Of course, a data scientist wants to use the best tools available to find patterns and clusters in the data and as it turns out the most powerful machine for pattern detection is the visual cortex! The brain is your very personal supercomputer. The challenge in utilising the brain for detecting patterns in multidimensional data sets does not, thankfully, come down to brain surgery. Nevertheless, a problem still remains: how to interface the visual cortex with the data set? The only and best working interface are of course the eyes. All what is required is to transform the data set into a representation suitable for the eyes -> visual cortex interface. You might wonder why this sounds rather like an engineering problem than the typical task of a data scientist.  Unfortunately, the role of a data scientist is commonly misunderstood. In fact, with today’s challenges the task is not so much about calculating statistics but to engineer a way to access and consume data.
Usually, this happens in the form of charts and plots and it is up to the data scientist to find a suitable data representation for the problem at hand:  to explore data, find answers, and to communicate them.

For example, a fantastic way to represent multidimensional data are Parallel Coordinates [1] if you want to utilise the pattern recognition abilities of the brain’s visual cortex.

In a chart with parallel coordinates each column of the table is a vertical axis and each row becomes a line in the chart. Here follows an example:

This type of chart works with both discrete and continuous data. Additionally, colour and line types can be used to add some additional context to the data. Obviously, this chart is very simple but it can help us understand how parallel coordinates work. For example, looking at the location axis we can note that we have three records with location London and three with location Cambridge while looking at the axis data we note that we have two records for each day.

This chart shows you parallel coordinates in full action:

The chart shows the visualization of the mtcars dataset [2]. The data was extracted from the 1974 Motor Trend US magazine, and comprises fuel consumption and 10 aspects of car design and performance for 32 cars (1973–74 models).
A way to explore data in parallel coordinates is called “brushing”: Simply select a range over one or multiple axis and explore how the data segregates.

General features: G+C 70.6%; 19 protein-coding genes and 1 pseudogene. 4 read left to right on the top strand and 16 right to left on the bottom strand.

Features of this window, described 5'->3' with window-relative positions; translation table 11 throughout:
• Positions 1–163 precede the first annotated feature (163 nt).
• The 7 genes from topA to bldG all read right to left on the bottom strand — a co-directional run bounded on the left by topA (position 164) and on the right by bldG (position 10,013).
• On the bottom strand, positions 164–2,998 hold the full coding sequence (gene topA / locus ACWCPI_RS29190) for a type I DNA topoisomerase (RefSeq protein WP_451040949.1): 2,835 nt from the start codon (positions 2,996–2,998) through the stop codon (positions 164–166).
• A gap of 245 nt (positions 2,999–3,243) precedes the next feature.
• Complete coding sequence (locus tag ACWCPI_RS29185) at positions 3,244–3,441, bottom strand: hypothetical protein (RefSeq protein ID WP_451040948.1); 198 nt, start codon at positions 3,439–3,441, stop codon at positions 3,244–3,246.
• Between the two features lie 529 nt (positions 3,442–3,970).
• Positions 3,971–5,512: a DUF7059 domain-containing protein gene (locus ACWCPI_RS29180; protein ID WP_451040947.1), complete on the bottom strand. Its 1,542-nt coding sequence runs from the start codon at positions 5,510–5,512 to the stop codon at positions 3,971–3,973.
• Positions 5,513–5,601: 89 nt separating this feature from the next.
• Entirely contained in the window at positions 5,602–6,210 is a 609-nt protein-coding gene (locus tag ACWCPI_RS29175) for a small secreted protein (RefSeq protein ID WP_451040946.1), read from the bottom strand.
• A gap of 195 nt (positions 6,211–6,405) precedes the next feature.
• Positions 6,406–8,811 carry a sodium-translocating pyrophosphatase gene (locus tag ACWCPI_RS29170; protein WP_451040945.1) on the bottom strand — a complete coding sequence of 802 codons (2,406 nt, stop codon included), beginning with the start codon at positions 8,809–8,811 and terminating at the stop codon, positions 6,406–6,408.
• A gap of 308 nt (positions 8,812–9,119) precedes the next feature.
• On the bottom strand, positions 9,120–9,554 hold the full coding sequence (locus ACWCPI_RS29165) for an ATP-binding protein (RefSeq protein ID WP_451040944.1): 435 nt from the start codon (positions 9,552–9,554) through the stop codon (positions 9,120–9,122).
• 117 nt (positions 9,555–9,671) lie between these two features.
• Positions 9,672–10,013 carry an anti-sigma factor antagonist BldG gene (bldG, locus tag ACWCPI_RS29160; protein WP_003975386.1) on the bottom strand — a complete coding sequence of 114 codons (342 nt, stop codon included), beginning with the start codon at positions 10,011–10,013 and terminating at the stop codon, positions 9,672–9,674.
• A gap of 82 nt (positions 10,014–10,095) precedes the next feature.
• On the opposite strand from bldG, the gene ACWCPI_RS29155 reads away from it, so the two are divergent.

For example compare the models with better fuel economy versus models with less miles per gallon (mpg):
Whereas the cars with low fuel economy don’t seem to show any specific segregation, the cars with good fuel economy are light cars with 4 cylinders and small displacement.

Tuesday 10 February 2015

Renewable energy in Europe: how far are we from the targets?

In 2009, the European Union set mandatory targets for renewable energy use that every member state has to reach by the year 2020. In this post we will analyse the progress of each member state using the latest estimates released by Eurostat.

Shares of renewable energy in 2012

In the figure below we have the shares of gross final renewable energy consumption for each member state and how far the states are from their target: Here we note that Sweden, Estonia and Bulgaria already reached their targets while Malta Luxembourg and the UK have the lowest shares of renewable energy in gross final energy consumption. Also, Norway is the country with the highest share of renewable energy. Netherland, France and the UK are the countries furthest from their targets.

Increase since 2006

In the following chart we compare the increase of shares from 2006 to 2012 of each country: From this chart we note that all the member states increased their share of renewable energy since 2006. Another interesting fact we note here is that the three states with the highest increases are, in order, Malta, the UK and Belgium, which are also some of the countries furthest from the achievement of their targets.

Evolution of the shares from 2004 to 2012

In this figure we compare the trend of the shares of renewable energy among the biggest European countries excluding the Scandinavian ones: We can observe that Italy and the UK had the fastest growth of renewable energy shares, but while the UK share has never been comparable to the ones of the other countries, Italy was able to overtake France and Germany in 2011. We can also see that the German share had the slowest growth and that Spain is the country with the highest share since 2009.